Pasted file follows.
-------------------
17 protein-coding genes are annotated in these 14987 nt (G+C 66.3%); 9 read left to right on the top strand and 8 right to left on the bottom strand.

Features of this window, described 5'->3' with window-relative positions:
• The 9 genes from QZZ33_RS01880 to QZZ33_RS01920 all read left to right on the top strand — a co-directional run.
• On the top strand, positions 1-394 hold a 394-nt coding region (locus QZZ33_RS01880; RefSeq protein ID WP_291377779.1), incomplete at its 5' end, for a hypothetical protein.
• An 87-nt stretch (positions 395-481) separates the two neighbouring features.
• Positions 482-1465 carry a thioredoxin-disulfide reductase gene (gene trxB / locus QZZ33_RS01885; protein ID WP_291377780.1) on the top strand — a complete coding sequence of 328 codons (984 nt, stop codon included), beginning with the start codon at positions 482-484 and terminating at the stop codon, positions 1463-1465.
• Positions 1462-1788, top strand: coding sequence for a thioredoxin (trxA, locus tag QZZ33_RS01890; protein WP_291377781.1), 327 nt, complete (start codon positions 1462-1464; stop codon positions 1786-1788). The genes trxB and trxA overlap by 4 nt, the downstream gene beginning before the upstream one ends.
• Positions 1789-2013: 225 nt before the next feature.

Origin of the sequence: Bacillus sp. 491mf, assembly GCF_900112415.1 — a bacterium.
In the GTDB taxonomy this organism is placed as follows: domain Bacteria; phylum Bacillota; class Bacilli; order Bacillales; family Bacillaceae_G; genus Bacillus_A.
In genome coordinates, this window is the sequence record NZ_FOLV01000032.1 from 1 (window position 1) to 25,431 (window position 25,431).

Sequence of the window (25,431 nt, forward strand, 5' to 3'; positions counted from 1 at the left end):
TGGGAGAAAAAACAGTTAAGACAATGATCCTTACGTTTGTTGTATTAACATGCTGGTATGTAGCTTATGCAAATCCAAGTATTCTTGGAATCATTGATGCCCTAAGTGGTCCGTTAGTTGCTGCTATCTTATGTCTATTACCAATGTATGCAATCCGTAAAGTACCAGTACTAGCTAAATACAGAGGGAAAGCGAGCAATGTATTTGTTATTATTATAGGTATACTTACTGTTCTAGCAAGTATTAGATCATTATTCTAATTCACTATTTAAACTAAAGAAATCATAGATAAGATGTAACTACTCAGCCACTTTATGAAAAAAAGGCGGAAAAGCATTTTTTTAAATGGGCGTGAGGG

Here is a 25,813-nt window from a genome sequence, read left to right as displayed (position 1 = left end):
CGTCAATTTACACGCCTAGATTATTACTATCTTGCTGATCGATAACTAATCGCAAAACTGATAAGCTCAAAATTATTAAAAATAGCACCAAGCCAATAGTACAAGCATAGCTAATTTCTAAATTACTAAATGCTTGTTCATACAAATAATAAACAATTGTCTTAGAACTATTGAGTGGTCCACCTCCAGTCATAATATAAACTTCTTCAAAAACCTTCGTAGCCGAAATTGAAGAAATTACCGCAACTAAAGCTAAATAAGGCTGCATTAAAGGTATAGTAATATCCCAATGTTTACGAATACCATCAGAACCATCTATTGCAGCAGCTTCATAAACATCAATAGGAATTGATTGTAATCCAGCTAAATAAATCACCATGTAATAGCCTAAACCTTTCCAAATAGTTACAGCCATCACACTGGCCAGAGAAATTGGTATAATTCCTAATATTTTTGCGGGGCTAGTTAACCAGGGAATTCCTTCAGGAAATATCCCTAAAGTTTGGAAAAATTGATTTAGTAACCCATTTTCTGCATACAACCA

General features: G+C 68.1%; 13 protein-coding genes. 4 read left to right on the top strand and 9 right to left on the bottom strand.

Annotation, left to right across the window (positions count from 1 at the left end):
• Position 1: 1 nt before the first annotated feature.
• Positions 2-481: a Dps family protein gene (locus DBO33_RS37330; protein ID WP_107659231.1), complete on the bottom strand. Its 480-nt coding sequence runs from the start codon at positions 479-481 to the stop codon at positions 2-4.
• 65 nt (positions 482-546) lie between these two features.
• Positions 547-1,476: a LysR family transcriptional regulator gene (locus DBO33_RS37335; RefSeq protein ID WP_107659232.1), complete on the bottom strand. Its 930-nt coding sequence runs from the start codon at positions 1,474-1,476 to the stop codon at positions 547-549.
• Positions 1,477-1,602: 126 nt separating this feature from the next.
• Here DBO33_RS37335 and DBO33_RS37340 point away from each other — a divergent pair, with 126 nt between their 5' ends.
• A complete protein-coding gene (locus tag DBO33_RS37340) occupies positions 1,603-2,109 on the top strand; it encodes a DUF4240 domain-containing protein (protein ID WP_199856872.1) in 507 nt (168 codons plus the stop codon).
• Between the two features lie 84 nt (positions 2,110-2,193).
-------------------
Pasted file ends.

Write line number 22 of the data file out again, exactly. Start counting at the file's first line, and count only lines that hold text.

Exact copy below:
• Positions 1,477-1,602: 126 nt separating this feature from the next.